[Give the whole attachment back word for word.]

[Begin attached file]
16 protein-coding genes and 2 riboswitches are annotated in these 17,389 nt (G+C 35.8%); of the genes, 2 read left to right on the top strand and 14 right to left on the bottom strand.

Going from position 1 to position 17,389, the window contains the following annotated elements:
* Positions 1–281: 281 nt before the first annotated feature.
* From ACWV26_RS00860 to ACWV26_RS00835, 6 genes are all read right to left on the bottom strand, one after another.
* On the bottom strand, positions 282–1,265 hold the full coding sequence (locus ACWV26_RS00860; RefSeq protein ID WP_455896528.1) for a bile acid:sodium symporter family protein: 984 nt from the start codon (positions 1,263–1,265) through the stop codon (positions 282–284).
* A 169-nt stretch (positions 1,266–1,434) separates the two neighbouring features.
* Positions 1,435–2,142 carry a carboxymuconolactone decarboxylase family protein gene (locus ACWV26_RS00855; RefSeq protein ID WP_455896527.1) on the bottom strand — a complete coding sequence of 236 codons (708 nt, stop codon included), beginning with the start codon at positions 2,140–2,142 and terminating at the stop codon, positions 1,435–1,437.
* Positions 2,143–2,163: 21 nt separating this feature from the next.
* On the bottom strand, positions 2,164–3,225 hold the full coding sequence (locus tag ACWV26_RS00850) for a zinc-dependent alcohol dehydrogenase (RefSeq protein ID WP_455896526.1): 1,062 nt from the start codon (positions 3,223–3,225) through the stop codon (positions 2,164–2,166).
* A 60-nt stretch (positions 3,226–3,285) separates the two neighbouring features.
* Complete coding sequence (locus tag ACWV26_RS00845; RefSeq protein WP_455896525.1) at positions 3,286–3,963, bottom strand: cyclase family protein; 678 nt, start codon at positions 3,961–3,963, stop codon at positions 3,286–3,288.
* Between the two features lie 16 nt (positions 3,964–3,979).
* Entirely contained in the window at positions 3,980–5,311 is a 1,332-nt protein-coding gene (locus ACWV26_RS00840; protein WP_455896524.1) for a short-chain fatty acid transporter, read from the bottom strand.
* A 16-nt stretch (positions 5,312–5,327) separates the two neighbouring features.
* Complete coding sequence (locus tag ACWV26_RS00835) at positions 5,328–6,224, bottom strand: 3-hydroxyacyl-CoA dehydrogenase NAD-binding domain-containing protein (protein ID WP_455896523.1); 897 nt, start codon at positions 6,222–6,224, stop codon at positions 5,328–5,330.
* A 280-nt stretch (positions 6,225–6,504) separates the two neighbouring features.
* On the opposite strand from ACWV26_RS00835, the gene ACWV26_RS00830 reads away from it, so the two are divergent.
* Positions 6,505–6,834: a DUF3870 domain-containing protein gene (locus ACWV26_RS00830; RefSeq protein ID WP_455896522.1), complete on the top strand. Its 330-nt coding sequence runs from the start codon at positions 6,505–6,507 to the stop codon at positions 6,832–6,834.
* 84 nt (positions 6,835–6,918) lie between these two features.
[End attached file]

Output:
16 protein-coding genes and 2 riboswitches are annotated in these 17,389 nt (G+C 35.8%); of the genes, 2 read left to right on the top strand and 14 right to left on the bottom strand.

Going from position 1 to position 17,389, the window contains the following annotated elements:
* Positions 1–281: 281 nt before the first annotated feature.
* From ACWV26_RS00860 to ACWV26_RS00835, 6 genes are all read right to left on the bottom strand, one after another.
* On the bottom strand, positions 282–1,265 hold the full coding sequence (locus ACWV26_RS00860; RefSeq protein ID WP_455896528.1) for a bile acid:sodium symporter family protein: 984 nt from the start codon (positions 1,263–1,265) through the stop codon (positions 282–284).
* A 169-nt stretch (positions 1,266–1,434) separates the two neighbouring features.
* Positions 1,435–2,142 carry a carboxymuconolactone decarboxylase family protein gene (locus ACWV26_RS00855; RefSeq protein ID WP_455896527.1) on the bottom strand — a complete coding sequence of 236 codons (708 nt, stop codon included), beginning with the start codon at positions 2,140–2,142 and terminating at the stop codon, positions 1,435–1,437.
* Positions 2,143–2,163: 21 nt separating this feature from the next.
* On the bottom strand, positions 2,164–3,225 hold the full coding sequence (locus tag ACWV26_RS00850) for a zinc-dependent alcohol dehydrogenase (RefSeq protein ID WP_455896526.1): 1,062 nt from the start codon (positions 3,223–3,225) through the stop codon (positions 2,164–2,166).
* A 60-nt stretch (positions 3,226–3,285) separates the two neighbouring features.
* Complete coding sequence (locus tag ACWV26_RS00845; RefSeq protein WP_455896525.1) at positions 3,286–3,963, bottom strand: cyclase family protein; 678 nt, start codon at positions 3,961–3,963, stop codon at positions 3,286–3,288.
* Between the two features lie 16 nt (positions 3,964–3,979).
* Entirely contained in the window at positions 3,980–5,311 is a 1,332-nt protein-coding gene (locus ACWV26_RS00840; protein WP_455896524.1) for a short-chain fatty acid transporter, read from the bottom strand.
* A 16-nt stretch (positions 5,312–5,327) separates the two neighbouring features.
* Complete coding sequence (locus tag ACWV26_RS00835) at positions 5,328–6,224, bottom strand: 3-hydroxyacyl-CoA dehydrogenase NAD-binding domain-containing protein (protein ID WP_455896523.1); 897 nt, start codon at positions 6,222–6,224, stop codon at positions 5,328–5,330.
* A 280-nt stretch (positions 6,225–6,504) separates the two neighbouring features.
* On the opposite strand from ACWV26_RS00835, the gene ACWV26_RS00830 reads away from it, so the two are divergent.
* Positions 6,505–6,834: a DUF3870 domain-containing protein gene (locus ACWV26_RS00830; RefSeq protein ID WP_455896522.1), complete on the top strand. Its 330-nt coding sequence runs from the start codon at positions 6,505–6,507 to the stop codon at positions 6,832–6,834.
* 84 nt (positions 6,835–6,918) lie between these two features.